Asian Myrmecology: Archive - Volume 12

ASIAN
MYRMECOLOGY

online first (online version of paper published before print issue)

DOI: 10.20362/am.015003
Asian Myrmecology 15: 015003 (1-12)
article first published online: 22/March/2022

Field observations on nestmate recruitment to millipedes in the chain-assembling ponerine ant Leptogenys cyanicatena (Formicidae: Ponerinae) in northern Thailand

RIOU MIZUNO1,2*, NATDANAI LIKHITRAKARN3, PIYAWAN SUTTIPRAPAN2, SUNITTRA AUPANUN1, WEEYAWAT JAITRONG4 & CHRISTIAN PEETERS5


Abstract:
The foraging behavior of the millipede-specialized predatory ant Leptogenys cyanicatenawas observed in Chiang Mai Province, northern Thailand. During the observations, millipede species from two families of the orders Polydesmida (family Paradoxosomatidae) and Spirostreptida (familyHarpagophoridae) were hunted by L. cyanicatena. Lone foragers searched for millipedes on the forest floor. When a forager encountered a millipede, she touched the latter with antennae and mouthparts forup to 15 seconds, but never attacked the prey alone. Alternatively, she would then quickly return to thenest to recruit nestmates (scout behavior). Once the scout arrived at the nest entrance, a raiding party would be quickly formed upon stimulation. The scout would then lead the raiding party, consisting of 7-155 ants, and move towards the prey-discovery site in a single file. If the target millipede escapedfrom the original site, the ants of the raiding party would find the escapee by following its trail. Immobilized large millipedes were retrieved by "self-assembling chains" as reported in a previous study. Nestmate recruitment is necessary not only to retrieve, but also to immobilize prey, because the millipedes are too large to be successfully attacked by a single ant. Therefore, scouts recruit nestmates in advance of the attack.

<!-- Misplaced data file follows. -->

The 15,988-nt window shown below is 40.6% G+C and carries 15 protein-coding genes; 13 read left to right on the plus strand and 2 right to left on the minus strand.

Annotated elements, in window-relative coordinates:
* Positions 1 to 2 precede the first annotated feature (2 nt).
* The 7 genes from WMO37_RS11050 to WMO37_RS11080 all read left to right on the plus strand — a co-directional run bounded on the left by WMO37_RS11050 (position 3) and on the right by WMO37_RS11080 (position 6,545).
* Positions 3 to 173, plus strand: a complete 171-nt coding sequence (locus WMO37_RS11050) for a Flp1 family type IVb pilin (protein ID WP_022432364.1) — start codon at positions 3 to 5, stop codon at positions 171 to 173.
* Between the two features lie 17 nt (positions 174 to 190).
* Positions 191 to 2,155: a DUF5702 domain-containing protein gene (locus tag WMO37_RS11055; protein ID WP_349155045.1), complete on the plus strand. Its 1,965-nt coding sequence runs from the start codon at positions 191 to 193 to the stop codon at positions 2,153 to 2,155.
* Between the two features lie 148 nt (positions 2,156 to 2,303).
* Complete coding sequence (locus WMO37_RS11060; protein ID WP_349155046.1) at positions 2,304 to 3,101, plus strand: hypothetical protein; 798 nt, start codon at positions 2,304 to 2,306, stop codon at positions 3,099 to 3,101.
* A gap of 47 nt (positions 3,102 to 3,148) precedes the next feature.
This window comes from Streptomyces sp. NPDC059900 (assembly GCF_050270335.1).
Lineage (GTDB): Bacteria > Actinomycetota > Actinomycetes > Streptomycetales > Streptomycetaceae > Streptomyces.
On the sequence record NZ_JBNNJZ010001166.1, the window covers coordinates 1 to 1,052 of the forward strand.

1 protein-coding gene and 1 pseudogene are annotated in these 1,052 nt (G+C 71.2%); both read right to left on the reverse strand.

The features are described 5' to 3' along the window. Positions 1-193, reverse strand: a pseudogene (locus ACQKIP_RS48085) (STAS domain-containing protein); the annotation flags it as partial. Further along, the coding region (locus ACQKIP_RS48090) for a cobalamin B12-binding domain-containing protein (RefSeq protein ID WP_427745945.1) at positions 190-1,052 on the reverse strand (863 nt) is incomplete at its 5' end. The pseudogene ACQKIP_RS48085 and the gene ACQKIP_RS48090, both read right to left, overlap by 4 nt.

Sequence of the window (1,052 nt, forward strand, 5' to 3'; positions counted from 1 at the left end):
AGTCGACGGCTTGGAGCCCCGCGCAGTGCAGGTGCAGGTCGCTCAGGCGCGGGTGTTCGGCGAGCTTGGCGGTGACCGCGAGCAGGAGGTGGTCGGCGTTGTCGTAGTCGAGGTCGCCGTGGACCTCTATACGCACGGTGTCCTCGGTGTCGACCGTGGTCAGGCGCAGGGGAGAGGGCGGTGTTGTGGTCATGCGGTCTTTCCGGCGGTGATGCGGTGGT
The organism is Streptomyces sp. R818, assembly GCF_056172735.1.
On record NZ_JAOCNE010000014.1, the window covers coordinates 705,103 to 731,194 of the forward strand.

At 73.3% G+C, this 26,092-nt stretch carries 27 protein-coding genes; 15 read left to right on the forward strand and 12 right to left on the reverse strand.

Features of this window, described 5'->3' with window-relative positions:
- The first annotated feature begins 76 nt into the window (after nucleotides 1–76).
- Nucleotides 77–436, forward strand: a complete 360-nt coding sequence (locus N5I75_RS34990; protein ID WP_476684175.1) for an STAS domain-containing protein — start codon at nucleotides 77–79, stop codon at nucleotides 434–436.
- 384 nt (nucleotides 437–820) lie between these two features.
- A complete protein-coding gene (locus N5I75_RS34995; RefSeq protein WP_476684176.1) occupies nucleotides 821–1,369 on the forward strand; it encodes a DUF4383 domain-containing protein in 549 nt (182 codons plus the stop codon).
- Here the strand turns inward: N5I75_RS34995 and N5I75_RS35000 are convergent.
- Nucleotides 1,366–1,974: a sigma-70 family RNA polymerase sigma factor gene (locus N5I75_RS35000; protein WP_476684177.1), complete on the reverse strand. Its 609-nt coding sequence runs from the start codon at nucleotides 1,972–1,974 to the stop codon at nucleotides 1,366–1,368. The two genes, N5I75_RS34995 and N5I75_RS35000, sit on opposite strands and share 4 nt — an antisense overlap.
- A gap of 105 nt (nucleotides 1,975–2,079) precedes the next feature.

Keywords:
Prior recruitment, coordinated hunting, group attack, daisy chains, specialist predator

Get PDF (4.1 MB) :


Get Supplementary Figure 1 (tiff) (55 MB) :


Get Supplementary Figure 2 (tiff) (55 MB) :


Get Supplementary Video 1 (mp4) (115 MB) :


1Laboratory of Entomology, Faculty of Agriculture, Kagawa University, Ikenobe, Miki, Kagawa Prefecture, 761-0795, Japan

2Department of Entomology and Plant Pathology, Faculty of Agriculture, Chiang Mai University, Chiang Mai, 50200, Thailand

3Division of Plant Protection, Faculty of Agricultural Production, Maejo University, Chiang Mai, 50290, Thailand

4Office of Natural Science Research, National Science Museum, 39 Moo 3, Khlong 5, Khlong Luang, Pathum Thani, 12120, Thailand

5Sorbonne Université, CNRS, Institut d’Écologie et des Sciences de l’Environnement, Paris 75005, France (Deceased).

*Corresponding author: m.riou112@gmail.com


Online First

Online First


Current Volume:

AM12 title